Almost 42,000 soldiers have been injured in Operation Iraqi Freedom and Operation Enduring Freedom.
The Wounded Warriors Project, a non-profit organization, has made it their mission to honor our American heroes. With their help this weekend, a group of veterans got the ride of a lifetime, with some of the U.P.'s favorite winter athletes.
Veteran B.J. Ganem never thought sled dog mushing was something he'd be able to do.
"I was in an IED, a roadside bomb explosion, Thanksgiving night, 2004," said Ganem. "It killed my gunner, injured myself and two other Marines."
Doctors were forced to amputate Ganem's left leg, and he also suffered a traumatic brain injury.
This weekend he's in McMillan with a group of six other Army and Marine soldiers with similar experiences, bonding over an age-old Upper Peninsula sport that he says the Wounded Warriors Project has given him the confidence to do.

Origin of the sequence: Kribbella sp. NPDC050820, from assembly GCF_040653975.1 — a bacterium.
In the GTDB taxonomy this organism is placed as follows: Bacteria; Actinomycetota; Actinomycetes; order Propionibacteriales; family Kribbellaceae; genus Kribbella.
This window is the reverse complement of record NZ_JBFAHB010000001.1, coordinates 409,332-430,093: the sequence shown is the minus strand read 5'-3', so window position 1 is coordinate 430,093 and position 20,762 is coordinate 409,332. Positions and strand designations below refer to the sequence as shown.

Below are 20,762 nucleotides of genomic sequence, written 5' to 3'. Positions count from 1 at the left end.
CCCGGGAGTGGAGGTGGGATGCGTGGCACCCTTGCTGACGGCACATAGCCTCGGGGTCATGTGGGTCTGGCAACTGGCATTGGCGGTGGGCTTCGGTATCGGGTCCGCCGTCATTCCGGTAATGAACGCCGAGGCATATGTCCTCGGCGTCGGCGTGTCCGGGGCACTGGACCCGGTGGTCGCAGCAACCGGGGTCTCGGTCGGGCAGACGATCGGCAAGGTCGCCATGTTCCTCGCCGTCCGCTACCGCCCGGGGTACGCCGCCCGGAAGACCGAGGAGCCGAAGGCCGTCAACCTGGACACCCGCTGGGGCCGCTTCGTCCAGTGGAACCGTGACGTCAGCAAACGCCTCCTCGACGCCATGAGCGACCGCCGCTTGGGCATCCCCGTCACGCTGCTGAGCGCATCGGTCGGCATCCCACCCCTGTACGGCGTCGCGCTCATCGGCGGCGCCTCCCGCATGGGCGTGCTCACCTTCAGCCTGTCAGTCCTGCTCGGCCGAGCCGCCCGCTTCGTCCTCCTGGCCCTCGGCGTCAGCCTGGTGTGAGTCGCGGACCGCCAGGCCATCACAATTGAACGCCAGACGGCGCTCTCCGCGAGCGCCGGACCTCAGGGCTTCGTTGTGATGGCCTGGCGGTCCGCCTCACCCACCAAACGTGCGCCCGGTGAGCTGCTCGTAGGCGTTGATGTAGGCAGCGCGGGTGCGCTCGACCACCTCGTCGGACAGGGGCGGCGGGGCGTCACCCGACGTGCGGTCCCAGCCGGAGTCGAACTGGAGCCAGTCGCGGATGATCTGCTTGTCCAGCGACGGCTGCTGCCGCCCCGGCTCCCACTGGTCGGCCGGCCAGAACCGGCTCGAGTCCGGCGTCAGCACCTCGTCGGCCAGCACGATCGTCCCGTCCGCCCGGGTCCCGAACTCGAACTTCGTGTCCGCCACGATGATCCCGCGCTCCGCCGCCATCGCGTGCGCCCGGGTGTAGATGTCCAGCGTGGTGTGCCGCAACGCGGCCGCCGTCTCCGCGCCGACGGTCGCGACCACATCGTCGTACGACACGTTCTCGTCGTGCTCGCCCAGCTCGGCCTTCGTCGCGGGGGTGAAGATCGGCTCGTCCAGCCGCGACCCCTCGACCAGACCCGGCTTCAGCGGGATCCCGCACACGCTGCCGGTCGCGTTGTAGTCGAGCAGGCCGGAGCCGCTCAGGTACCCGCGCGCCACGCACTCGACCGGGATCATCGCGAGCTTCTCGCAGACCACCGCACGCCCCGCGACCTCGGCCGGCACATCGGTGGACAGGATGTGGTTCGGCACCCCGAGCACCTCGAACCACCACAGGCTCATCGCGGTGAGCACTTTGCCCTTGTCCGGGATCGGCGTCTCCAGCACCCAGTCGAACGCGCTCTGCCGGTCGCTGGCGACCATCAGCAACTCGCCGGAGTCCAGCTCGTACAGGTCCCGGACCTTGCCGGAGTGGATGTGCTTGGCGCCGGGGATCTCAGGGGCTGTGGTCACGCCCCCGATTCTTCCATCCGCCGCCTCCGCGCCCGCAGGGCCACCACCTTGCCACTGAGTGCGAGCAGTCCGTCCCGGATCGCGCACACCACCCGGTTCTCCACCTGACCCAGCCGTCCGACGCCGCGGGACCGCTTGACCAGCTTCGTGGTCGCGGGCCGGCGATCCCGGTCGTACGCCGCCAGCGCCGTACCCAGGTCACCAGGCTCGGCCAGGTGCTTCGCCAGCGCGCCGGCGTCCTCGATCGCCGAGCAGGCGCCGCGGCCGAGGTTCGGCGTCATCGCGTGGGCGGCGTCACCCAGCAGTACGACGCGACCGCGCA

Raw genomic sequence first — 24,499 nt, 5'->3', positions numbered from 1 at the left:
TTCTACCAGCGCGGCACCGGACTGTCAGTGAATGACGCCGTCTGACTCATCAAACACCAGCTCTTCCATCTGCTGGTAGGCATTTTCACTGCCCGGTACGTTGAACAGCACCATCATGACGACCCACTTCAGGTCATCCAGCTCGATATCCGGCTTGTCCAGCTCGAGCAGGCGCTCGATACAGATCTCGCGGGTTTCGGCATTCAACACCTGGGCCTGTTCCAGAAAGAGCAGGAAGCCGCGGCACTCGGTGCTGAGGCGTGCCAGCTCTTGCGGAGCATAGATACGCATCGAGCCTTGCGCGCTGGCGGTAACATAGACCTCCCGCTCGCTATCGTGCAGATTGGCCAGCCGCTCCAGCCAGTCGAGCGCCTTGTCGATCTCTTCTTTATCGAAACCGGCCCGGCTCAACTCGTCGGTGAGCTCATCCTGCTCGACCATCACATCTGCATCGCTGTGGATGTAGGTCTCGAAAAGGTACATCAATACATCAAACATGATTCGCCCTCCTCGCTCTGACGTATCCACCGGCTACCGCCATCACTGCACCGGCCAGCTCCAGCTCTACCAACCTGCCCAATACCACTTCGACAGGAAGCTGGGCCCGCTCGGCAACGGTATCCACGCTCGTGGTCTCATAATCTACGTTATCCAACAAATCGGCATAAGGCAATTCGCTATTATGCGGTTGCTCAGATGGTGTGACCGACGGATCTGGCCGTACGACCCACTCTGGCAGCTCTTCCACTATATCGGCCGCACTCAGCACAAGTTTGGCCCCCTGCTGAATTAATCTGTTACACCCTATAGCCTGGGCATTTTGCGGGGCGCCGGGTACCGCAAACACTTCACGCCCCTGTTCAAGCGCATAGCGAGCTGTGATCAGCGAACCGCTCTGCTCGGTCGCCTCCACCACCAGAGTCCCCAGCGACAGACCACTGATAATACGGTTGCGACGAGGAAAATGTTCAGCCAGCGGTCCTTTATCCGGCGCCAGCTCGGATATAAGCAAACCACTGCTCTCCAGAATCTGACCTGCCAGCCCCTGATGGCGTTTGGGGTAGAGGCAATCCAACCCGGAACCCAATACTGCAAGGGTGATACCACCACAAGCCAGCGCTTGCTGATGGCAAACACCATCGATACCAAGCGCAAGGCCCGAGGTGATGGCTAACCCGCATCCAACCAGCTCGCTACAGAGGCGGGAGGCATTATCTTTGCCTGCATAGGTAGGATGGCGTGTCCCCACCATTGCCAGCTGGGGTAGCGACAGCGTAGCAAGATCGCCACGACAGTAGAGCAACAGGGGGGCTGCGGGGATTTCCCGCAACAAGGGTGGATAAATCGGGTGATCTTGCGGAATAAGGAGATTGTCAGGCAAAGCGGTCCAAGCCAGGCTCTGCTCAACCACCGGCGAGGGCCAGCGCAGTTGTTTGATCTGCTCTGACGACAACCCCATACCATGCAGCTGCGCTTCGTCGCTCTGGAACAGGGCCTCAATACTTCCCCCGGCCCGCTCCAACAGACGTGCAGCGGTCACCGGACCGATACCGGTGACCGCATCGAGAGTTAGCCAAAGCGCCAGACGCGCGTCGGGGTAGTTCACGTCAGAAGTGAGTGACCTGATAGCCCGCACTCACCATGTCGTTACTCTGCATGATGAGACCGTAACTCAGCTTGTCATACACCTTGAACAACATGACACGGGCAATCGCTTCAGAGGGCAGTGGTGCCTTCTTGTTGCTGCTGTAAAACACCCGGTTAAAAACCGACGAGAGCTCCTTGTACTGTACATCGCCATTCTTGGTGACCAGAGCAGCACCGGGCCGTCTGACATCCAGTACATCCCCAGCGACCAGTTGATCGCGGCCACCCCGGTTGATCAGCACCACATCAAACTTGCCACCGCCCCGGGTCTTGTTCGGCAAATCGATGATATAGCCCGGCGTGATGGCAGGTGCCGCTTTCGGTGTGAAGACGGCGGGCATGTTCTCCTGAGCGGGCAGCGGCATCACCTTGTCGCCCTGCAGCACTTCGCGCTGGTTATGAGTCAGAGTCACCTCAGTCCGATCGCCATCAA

It's the second year The Wounded Warriors Project and Nature's Kennel have teamed up. They say this activity is a perfect fit for the heroes because it's a physical sport and the remote, peaceful environment forms a strong bond, not only to their dog teams, but the other soldiers...something that isn't always easy to come by.
"No one can go to a war zone and come back the same, and it's really hard to relate to other people that haven't been there," Ganem said.
Saturday morning they hit the trails. They stayed the night at camp near the kennel.
"This shows them there are other guys out there that have gone through similar situations, some of the same things; you're not alone," said Andrew Music of Warrior Outreach for the Chicago Wounded Warriors office.
Ganem says it's a weekend of healing before returning to the daily grind, and now he's got a new set of aspirations: compete in a dog sled race after his kids get a little older.
The Wounded Warrior Project is solely funded by donations. For more information about the program, click here.